ART - AUSTRALIAN - PETER KINGSTON - CATALOGUE ESSAY
Kingston’s “Ferryspotting” runs for 40
kilometres. Our journey starts from where he lives above Sydney
Harbour’s Lavender Bay and ends up at Mackerel Beach in Broken Bay
where he has been painting on weekdays. Both termini are served by small
the title of the film Trainspotting,
“Ferryspotting” is about more than a means of transport. Here is
another of those sounds with two spellings - ferry/fairy -and multiple
of that overlap was caught in an anecdote about a Mardi Gras tourist.
When his host says “That’s
the Manly ferry”, the visitor replies, “Gawd, I knew you guys were
organised but I didn’t realise you had your own navy”. One does not
need to be an importuning policeman to spot this kind of fairy around
Sydney, though some otherwise prominent ones remain cloistered.
is the favourite role of too many Sydney artists who are content to
contemplate the scene from the outside. Around 1890, Arthur Streeton
brought a holiday mood to McMahon’s Point wharf. By contrast, Tom
Roberts pictured the smog over the harbour from the steam ferries.
treat the port’s expanse as one big Luna Park is to fail to appreciate
its significance as a work site. As Mary Gilmore put it in “Old Botany
Bay”: “Shame on the mouth/ That would deny/ The knotted hands/ That
set us high”. For good or ill, the harbour we have today is the
product of barbarism and ingenuity, its foreshores reshaped to serve
industry and commerce. The ferries that Peter Kingston spots carry
thousands to and from work each day. These vessels are workplaces for
their crews, casting off lines or collecting fares. John Passmore (1???
-19 ) pictured
this strand of the waterfront, just as he apprehended that every draught
of fishes can seem miraculous, and life find some meaning in the
mundane. His vision continues in canvasses by Ann Thompson and Brent
found his fun and games at Luna Park by working there as a painter. That
experience confirms the view that art is the proper kind of work for
representation of Sydney is often about leisure. The Harbour as fun
palace prevails in the paintings of Lloyd Rees, Brett Whiteley and John
Firth-Smith. All three offer smooth surfaces and knot-free lines. By
contrast, Peter Kingston’s paintings look choppy, like the water in a
squall. Similarly, his drawing is a tangle of tackle, a conundrum of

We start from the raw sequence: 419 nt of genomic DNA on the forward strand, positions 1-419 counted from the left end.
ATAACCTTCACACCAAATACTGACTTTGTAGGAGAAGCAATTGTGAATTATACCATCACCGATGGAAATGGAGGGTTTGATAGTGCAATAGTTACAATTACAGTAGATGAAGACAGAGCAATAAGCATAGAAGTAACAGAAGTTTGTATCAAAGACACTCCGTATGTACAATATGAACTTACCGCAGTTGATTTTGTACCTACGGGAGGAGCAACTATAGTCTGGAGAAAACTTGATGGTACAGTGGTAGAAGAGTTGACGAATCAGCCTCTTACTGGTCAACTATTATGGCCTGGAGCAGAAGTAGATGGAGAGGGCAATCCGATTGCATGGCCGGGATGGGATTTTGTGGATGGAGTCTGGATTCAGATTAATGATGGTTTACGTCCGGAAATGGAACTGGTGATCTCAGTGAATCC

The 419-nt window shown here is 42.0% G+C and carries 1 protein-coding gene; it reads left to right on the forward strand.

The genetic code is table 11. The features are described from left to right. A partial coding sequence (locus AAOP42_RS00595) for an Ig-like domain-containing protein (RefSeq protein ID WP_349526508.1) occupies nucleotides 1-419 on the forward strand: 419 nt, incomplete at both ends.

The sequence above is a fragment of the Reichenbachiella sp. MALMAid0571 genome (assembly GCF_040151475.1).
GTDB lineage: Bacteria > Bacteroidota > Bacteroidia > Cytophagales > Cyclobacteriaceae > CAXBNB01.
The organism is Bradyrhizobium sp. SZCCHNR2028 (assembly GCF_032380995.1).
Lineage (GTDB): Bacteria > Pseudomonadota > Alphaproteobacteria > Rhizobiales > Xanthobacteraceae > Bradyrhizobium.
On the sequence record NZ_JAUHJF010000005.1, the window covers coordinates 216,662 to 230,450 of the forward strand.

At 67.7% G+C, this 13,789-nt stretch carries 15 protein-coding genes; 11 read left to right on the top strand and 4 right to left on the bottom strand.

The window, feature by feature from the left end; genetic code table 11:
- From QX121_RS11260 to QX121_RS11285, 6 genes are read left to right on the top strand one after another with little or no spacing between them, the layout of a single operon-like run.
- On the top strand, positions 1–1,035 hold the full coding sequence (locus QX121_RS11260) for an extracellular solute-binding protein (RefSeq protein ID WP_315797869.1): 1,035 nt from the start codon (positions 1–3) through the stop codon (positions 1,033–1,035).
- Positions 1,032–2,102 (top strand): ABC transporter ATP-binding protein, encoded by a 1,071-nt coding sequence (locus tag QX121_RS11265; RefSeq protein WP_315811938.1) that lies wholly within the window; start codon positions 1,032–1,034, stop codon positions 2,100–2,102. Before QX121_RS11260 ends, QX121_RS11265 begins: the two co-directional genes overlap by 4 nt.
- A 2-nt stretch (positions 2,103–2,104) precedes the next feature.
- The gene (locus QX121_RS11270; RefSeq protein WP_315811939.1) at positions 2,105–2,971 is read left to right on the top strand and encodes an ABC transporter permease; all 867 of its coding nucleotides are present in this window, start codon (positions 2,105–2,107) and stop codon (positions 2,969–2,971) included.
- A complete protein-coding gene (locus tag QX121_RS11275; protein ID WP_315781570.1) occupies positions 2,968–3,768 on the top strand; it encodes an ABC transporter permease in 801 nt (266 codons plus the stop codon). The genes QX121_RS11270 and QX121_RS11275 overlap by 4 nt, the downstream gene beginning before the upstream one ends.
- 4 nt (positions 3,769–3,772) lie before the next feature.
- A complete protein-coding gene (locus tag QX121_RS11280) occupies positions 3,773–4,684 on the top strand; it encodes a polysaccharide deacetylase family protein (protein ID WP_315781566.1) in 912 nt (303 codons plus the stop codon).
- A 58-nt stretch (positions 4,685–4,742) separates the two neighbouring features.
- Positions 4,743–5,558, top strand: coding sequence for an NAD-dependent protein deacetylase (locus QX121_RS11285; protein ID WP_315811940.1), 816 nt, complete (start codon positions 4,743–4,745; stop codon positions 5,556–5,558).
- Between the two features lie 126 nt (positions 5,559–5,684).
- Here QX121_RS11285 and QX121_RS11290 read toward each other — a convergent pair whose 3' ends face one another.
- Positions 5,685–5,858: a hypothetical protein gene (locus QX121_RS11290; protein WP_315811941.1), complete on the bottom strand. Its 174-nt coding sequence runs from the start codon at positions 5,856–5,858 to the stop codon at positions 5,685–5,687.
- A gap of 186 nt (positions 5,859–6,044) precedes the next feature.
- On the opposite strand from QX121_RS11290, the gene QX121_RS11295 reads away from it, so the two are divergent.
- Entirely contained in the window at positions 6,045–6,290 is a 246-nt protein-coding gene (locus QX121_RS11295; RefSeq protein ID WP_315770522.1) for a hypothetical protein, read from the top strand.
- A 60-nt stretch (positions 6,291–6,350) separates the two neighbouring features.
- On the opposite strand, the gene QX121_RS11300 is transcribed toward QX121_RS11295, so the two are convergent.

ideas. His works are subversive in their rawness. Their truth is in
their untidiness, their textures disturbing the relaxed and comfortable
fog that has enveloped Kirribilli House.
by sea” is the title of Kingston’s recent exhibition at the Museum
of Sydney. That phrase is apt for this show too, providing that
“girt’ is not taken as limiting his subjects.
range includes yet another form of ferry-fairy as a figment of the air,
an enchanted creature. A touch of that mystery appears in the Phantom
who haunts Kingston’s imagination as a passenger on the ferries. His
companion, Boofhead, expresses the defiance of someone too honest to be
taken in by any smart set.
final form of fairy is the penguin. At Mackerel Beach, Peter helped
rescue one from a fishing line. After letting it rest under the jetty,
the locals returned it to the colony on Lion Island. But the bird came
back to take up residence where the ferry docks, swooping through the
clear shallows to catch tiddlers, its velveteen back bluer than the
Scotty terrier, Denton, demonstrates an agility that is improbable when
you look at the proportions of his legs, head and body. Yet, in his
element, Denton is a match for ‘Mac’, the fairy penguin. It is easy
to imagine that odd couple starring in a series of books for children,
solving crimes against the environment.
citizen and artist, Peter Kingston has contested the demolition of
ramshackle wharfs and elegant residences along the foreshores. Their
disappearance is part of a rush to erase memory.
suburbia has reproduced itself at Mackerel Beach, its tranquilly is
threatened by disputes among the residents, as documented in The Australian Magazine ( ?? May 2001). Peter Kingston images of
labour and destruction show that there is no haven. The cliffs around
Lavender Bay are blotted by maximum security detention centres for
millionaires. Kingston’s own house defies this vandalism in its
dilapidation as resolutely as does his art in its refusal to tack with
the breeze of fashion. The depth of his observation is obvious in the
opalescence he allows in the green water or the pinkness to the
settler Australian culture, wilful forgetting runs second to never
having known. Arthur Stace has been granted immortality for the monotony
of his “Eternity”. But the fecund strokes from the city’s most incisive
caricaturist and cartoonist, George Finey (18 -198 ),
are far more deserving of recognition, though not a marketing campaign.
Although the surfaces of Finey’s and Kingston’s work could not be
further apart, there are parallels in their temperaments and concerns.
Like Finey, Kingston is a mix of whimsy and toughness.
compleat outsider, Finey once set out to row his worldly goods in a
dinghy from Circular Quay to Palm Beach. With the luck of the joker in
the pack, Finey and his boat sank within a few metres of departure. With
Peter Kingston’s expertise in messing around with boats, they would
have made it to Pittwater. Through his skill with oil and ink, we all
have a better chance of seeing through the destructive to the
innovative, gathering steam from the past to make a surer landing in the
McQueen is the author of three books on Australian art, including Suburbs of the Sacred (1988), which analysed the post-war art scene
through the career of Peter Kingston’s North Sydney neighbour, Keith